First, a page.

Despite rising house prices, number of first-time buyers increases by 93% over the last decade

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New research shows that the number of first-time buyers hit a record high in 2021

David Hannah, Group Chairman at Cornerstone Tax, discusses the increase of first-time buyers and the outlook of the UK property market in 2022

Despite inflation hitting a 40-year high of 9%, and Brits across the country grappling with the worst cost-of-living crisis seen in over a generation, a new study from Stipendium has shown that the number of first-time buyers in the UK has increased by 93% in the last decade. Soaring property prices have not been a major deterrent for purchasers as the introduction of the stamp duty holiday in 2021 saw a surge of buyer activity, causing first-time homeowners to increase by 46% from the previous year, hitting a new high of 410,000 – the highest annual total seen in the last ten years. In the same time period, the price of an average first-time buyer home has increased from £141,572 to £216,826 – representing a 53.2% rise. 

A big contributor to the increase in first-time property owners seems to be the ‘Bank of Mum and Dad’, with new forecasting from Savills showing that the percentage of first-time buyer home sales with family assistance in 2021 rose to 46% with an average contribution of £56,000. Predictions show that this will continue to rise to 47% in 2023. Prices in the property market are becoming increasingly volatile, as an unbalanced supply and demand level pushing the average asking price to £360,101 – representing a £19,082 increase over the past three months. Buyer inquiries are 65% above the levels of 2019 and 53% of properties are selling at or over their final advertised asking price.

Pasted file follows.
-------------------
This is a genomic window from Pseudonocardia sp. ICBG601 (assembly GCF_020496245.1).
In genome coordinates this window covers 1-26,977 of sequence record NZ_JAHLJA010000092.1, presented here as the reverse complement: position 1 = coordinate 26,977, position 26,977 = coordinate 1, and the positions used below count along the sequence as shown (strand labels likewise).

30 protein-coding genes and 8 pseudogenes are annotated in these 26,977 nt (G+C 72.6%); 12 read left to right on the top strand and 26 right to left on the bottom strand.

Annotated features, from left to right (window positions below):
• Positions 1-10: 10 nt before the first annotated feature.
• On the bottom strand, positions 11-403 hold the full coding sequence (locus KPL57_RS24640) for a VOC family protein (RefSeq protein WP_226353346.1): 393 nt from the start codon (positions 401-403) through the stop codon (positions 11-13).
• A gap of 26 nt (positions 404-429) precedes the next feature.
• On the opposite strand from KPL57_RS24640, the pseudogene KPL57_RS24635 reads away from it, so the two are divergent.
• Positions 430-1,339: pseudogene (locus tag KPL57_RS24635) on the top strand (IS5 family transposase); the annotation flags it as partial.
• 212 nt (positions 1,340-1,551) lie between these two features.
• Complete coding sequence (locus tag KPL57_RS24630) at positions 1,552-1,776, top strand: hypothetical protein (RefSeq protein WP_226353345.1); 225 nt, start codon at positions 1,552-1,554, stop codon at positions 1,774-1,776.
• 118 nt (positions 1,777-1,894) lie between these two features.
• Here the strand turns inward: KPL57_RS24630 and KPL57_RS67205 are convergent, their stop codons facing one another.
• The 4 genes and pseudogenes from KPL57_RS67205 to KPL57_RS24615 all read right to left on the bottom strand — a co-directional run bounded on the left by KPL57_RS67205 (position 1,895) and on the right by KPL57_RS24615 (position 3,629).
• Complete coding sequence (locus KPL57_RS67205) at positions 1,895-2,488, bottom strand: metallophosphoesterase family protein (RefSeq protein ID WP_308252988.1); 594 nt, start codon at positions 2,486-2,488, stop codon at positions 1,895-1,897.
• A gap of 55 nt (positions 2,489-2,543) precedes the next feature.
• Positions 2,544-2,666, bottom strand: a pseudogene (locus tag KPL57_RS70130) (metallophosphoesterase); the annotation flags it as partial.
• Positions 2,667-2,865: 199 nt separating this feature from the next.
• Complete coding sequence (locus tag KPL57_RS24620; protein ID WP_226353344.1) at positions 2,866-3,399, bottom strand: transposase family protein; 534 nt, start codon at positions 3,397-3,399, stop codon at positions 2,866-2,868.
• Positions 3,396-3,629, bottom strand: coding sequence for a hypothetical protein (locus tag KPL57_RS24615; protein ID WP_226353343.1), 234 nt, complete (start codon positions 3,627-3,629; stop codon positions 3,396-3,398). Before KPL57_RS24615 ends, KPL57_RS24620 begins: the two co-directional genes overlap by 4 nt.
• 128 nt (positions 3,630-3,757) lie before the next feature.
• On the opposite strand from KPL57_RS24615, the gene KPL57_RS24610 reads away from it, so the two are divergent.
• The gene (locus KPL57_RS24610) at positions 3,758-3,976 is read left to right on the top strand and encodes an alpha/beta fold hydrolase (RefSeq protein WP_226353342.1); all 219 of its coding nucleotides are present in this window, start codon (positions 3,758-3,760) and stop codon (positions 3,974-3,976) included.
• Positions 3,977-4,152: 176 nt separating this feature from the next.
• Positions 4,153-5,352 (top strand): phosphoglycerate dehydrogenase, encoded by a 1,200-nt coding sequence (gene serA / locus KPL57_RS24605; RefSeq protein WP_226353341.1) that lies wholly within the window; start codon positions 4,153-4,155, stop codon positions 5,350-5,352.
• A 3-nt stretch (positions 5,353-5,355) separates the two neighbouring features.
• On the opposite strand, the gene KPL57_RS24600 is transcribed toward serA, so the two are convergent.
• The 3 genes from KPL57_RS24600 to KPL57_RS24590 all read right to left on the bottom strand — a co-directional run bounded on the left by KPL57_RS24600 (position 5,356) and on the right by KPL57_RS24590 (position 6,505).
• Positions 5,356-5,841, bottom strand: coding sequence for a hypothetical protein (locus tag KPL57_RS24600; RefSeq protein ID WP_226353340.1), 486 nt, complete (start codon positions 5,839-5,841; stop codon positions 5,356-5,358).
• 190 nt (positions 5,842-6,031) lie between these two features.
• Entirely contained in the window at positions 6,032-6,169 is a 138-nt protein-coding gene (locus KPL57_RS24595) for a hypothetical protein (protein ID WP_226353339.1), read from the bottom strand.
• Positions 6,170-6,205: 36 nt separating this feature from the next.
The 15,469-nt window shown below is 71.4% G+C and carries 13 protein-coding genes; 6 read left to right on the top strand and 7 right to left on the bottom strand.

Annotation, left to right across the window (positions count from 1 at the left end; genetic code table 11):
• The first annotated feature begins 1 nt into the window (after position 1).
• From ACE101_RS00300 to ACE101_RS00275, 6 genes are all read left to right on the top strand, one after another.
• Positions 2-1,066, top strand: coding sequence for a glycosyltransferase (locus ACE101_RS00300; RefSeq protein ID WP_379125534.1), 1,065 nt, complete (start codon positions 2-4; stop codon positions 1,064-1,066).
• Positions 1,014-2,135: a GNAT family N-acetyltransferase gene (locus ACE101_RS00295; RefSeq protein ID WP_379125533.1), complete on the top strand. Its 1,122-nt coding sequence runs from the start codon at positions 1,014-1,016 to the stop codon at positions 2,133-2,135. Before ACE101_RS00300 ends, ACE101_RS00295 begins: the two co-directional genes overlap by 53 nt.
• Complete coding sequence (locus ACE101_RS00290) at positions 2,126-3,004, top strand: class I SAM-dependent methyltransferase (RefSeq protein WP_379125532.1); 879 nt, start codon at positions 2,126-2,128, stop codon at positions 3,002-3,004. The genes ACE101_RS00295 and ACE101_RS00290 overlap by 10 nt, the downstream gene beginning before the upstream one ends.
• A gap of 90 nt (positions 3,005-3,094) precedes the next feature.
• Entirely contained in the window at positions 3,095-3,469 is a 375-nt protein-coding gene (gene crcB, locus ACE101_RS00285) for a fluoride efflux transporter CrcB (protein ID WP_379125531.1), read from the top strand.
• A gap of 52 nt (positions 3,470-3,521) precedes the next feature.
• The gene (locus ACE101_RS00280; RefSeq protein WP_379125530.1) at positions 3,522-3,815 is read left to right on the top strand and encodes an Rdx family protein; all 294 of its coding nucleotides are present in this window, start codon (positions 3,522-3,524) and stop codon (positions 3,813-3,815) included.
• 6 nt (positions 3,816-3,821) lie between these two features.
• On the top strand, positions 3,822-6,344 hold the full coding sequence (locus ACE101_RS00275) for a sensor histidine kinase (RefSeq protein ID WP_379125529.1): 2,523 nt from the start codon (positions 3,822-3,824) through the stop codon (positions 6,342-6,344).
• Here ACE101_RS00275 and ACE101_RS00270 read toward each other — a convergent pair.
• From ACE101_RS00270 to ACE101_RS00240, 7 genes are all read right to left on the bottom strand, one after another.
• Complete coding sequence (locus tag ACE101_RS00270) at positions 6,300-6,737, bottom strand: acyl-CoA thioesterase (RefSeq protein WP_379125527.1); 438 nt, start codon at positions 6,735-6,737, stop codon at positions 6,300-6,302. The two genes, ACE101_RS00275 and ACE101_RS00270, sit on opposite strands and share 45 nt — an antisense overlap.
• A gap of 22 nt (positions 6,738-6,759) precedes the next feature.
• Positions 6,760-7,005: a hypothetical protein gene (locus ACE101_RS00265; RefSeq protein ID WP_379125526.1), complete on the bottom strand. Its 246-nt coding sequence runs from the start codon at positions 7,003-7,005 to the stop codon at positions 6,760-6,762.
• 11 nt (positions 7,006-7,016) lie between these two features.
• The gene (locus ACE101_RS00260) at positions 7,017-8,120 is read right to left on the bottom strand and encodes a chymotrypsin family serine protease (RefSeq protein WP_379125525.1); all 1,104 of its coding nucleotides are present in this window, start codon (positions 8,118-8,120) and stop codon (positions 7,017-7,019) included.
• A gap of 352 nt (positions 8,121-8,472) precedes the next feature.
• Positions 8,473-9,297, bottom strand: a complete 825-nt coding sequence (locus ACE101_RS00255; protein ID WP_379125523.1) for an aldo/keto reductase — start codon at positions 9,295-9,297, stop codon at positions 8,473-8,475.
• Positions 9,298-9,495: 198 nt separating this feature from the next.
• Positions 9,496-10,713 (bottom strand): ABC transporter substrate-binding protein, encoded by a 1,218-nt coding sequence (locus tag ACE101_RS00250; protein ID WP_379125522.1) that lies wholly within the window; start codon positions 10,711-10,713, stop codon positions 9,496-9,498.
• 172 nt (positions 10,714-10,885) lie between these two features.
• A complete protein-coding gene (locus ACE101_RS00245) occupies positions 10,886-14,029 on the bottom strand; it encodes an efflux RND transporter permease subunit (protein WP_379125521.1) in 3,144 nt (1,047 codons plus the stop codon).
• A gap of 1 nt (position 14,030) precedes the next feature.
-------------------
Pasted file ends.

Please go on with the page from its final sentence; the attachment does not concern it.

However, overall property sales have started to decrease for the first time since the end of the stamp duty holiday in October 2021. Completed sales in April came to 106,780 – 12% lower than the same period last year, according to HM Revenue & Customs. The latest decrease in property sales is an indicator that the housing market is starting to cool which would represent an opportunity for first-time buyers. April’s rise in prices is down on the 1.4% increase in March according to Halifax’s monthly property index. House price growth is expected to continue to slow due to the Bank of England’s decision to raise the Bank Rate to 1%.

David Hannah, Group Chairman at Cornerstone Tax, discusses:

“The introduction of the stamp duty holiday caused a substantial rise in first-time buyers. It’s inspiring to see that the percentage of first-time homeowners is growing in a challenging landscape. Even though house prices have continued to climb, I think we will inevitably see a slow down in the property market, but it won’t be as substantial as some people think. If we look at what has been going on – house price growth, retail inflation, energy costs surging, that’s going to put pressure on employers to raise wages. I believe wages will rise, meaning real spending power will not actually decrease as much. However, if this doesn’t happen at the required rate, the act of renting or purchasing property will become more and more unaffordable in the UK. 

“The problem we do have is the rate of demand and supply. If builders are building and they’re over supplying, it will soften the increase and the appreciation in asset value. But, if the number of people wanting to buy houses continue to exceed the supply, then those prices are going to rise. This is exactly what is happening currently, with just 216,000 new homes being built in 2020/21, falling some way short of the government’s 300,000 a year target.
 
“We also have an open market in the UK which means not only are domestic purchasers and investors looking to buy but we have inbound investors. We also have quite a number of people relocating to the UK. Overall, I expect demand for UK housing to continue to outstrip supply – pushing price increases ahead of inflation and provided wages are increased, the affordability of housing will stay in lockstep.”

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